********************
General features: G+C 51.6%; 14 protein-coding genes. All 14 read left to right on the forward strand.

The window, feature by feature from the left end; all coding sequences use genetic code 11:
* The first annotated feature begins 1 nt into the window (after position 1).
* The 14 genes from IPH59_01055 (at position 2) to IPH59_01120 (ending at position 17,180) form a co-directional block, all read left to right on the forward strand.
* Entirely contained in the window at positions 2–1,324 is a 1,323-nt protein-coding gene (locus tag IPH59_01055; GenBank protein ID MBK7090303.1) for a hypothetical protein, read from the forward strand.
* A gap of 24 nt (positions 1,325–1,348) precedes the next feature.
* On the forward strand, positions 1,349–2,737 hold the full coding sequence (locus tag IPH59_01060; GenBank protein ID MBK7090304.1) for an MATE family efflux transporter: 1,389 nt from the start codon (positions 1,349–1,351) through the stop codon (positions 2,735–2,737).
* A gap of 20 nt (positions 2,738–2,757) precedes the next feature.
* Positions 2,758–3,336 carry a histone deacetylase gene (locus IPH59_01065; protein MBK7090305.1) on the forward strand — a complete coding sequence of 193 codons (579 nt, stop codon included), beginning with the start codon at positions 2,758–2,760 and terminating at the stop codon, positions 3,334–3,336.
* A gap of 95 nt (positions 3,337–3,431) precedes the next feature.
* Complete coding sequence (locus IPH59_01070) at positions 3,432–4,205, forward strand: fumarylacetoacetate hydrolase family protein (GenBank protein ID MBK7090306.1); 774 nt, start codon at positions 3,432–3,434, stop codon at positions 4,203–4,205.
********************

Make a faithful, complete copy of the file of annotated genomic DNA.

General features: G+C 51.6%; 14 protein-coding genes. All 14 read left to right on the forward strand.

The window, feature by feature from the left end; all coding sequences use genetic code 11:
* The first annotated feature begins 1 nt into the window (after position 1).
* The 14 genes from IPH59_01055 (at position 2) to IPH59_01120 (ending at position 17,180) form a co-directional block, all read left to right on the forward strand.
* Entirely contained in the window at positions 2–1,324 is a 1,323-nt protein-coding gene (locus tag IPH59_01055; GenBank protein ID MBK7090303.1) for a hypothetical protein, read from the forward strand.
* A gap of 24 nt (positions 1,325–1,348) precedes the next feature.
* On the forward strand, positions 1,349–2,737 hold the full coding sequence (locus tag IPH59_01060; GenBank protein ID MBK7090304.1) for an MATE family efflux transporter: 1,389 nt from the start codon (positions 1,349–1,351) through the stop codon (positions 2,735–2,737).
* A gap of 20 nt (positions 2,738–2,757) precedes the next feature.
* Positions 2,758–3,336 carry a histone deacetylase gene (locus IPH59_01065; protein MBK7090305.1) on the forward strand — a complete coding sequence of 193 codons (579 nt, stop codon included), beginning with the start codon at positions 2,758–2,760 and terminating at the stop codon, positions 3,334–3,336.
* A gap of 95 nt (positions 3,337–3,431) precedes the next feature.
* Complete coding sequence (locus IPH59_01070) at positions 3,432–4,205, forward strand: fumarylacetoacetate hydrolase family protein (GenBank protein ID MBK7090306.1); 774 nt, start codon at positions 3,432–3,434, stop codon at positions 4,203–4,205.